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The Actuary – Technician or Professional?

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By Micheline Dionne, FCIA
CIA President

The question of whether an actuary is a technician or professional often comes up, from a number of different angles. In fact, I have taken to pondering this question in recent weeks. When you get right down to it, what differentiates a professional from a technician? The CIA’s primary guiding principle puts us on the right track: the Institute holds the duty of the profession to the public above the needs of the profession and its members. But how does this actually play out?

To be sure, the actuarial profession includes a vast technical component, one that is central to our reputation and contributes to the myth of the actuary. That is why it represents an incredible asset. But at the same time, it represents one of our largest risk factors. This actuarial science of ours is not easy to convey in simple terms, and it can be tempting to shy away from even trying so as to appear more intelligent or simply not to be bothered. It can also be reassuring to confine ourselves to the role of technician, to refrain from value judgments, and to close our eyes while telling ourselves that our role is to determine a financial value and not to make decisions for our employer or our client. And make no mistake; our primary purpose as actuaries is to make good calculations when it comes to financial commitments and assumptions. Indeed, this is exactly what we are taught to do. These calculations are complex and require a great deal of judgment and experience, particularly to distinguish factors that are relevant and material from those that are not.

Being a professional means going beyond the numbers and asking ourselves whether there aren’t other pressing yet unidentified needs. This could entail making known our views on the value of the assumptions we are asked to use and on the risks taken, especially if we suspect that our employers or clients do not appreciate the full extent of the risks they are taking. It could well be that the initial reaction will not be very positive, but in the long run this sharing of knowledge will make a big difference in the future of our profession and in the future use of our services. A greater understanding of the scope of incurred risks is essential. We have a duty to be transparent and clear, and to take the time to explain the nature of our studies and recommendations in easily understood terms. Our public will be grateful for this. Their trust is increasingly dependent on our transparency. We are not God, and we can’t stop bad things from happening; we can, however, help mitigate the effects or help deal with them.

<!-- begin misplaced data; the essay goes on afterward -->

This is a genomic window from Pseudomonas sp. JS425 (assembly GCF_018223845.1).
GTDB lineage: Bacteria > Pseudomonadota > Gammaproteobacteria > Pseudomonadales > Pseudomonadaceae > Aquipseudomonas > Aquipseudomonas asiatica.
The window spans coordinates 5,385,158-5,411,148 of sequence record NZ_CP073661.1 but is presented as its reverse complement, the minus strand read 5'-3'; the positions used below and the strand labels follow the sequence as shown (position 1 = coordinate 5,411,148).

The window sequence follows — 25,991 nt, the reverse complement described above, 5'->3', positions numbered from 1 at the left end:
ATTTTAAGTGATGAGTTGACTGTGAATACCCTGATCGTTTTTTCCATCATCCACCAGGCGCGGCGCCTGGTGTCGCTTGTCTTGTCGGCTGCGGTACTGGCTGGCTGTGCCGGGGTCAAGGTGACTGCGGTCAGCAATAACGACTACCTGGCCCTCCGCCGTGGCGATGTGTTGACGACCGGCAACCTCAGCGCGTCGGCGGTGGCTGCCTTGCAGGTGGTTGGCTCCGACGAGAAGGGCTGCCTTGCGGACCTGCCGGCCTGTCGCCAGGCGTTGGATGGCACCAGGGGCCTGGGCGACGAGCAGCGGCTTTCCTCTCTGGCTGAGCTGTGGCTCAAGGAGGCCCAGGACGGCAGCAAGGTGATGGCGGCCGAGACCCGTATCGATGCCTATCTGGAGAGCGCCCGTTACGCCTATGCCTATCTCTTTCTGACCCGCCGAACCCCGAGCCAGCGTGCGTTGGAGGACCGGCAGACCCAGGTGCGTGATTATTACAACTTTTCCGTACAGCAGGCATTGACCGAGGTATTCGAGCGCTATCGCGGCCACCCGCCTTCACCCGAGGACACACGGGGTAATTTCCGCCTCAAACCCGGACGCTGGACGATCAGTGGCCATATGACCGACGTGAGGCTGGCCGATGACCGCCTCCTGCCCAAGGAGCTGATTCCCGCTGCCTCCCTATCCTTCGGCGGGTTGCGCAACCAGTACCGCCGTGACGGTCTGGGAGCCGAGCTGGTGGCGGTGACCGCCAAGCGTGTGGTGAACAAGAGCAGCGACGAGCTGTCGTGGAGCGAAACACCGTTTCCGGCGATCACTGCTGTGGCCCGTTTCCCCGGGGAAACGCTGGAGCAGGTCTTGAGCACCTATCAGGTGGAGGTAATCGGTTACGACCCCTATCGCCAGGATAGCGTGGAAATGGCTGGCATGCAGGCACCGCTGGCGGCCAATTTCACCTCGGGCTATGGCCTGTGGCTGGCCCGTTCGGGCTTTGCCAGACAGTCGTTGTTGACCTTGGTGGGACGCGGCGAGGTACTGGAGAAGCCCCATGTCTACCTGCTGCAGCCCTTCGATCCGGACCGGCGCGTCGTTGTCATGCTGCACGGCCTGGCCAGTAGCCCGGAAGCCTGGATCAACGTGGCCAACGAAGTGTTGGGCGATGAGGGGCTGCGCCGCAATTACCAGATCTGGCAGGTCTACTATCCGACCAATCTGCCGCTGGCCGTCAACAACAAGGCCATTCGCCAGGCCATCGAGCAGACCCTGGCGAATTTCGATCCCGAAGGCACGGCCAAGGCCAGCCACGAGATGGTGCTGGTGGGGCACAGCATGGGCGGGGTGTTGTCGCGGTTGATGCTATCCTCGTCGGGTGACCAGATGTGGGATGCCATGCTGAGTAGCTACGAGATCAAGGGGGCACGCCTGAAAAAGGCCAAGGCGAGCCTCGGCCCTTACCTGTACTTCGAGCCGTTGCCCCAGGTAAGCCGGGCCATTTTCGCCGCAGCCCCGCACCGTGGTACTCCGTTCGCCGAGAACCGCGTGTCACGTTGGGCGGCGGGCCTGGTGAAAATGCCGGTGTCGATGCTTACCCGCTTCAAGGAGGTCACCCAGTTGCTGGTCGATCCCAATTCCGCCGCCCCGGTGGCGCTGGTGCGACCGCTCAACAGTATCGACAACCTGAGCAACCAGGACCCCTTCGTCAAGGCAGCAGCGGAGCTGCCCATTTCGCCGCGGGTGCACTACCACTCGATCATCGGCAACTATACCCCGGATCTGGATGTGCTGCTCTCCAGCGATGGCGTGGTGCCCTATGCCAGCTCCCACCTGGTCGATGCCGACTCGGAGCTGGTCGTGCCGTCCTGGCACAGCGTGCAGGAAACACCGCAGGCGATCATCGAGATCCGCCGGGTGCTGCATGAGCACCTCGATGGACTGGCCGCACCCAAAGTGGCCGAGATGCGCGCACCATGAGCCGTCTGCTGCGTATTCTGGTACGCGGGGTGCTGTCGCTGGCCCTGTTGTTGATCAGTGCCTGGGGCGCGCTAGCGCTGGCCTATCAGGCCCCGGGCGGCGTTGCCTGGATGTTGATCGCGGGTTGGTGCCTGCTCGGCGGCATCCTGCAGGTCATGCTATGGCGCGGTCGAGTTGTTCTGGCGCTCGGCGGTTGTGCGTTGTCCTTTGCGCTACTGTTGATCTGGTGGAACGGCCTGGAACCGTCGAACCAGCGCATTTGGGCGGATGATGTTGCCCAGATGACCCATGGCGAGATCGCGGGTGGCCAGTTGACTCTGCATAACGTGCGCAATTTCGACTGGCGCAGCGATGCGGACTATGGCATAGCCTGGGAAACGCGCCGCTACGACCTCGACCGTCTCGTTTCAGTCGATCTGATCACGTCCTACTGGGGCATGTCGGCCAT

There is so much to do in a world that faces increasingly numerous and varied risks. The profession has a great future ahead of it so long as we can be more than mere technicians.

I for one am optimistic about the choices we will make!

If you have any questions or comments, please feel free to write me at

Micheline Dionne, FCIA, is President of the Canadian Institute of Actuaries.



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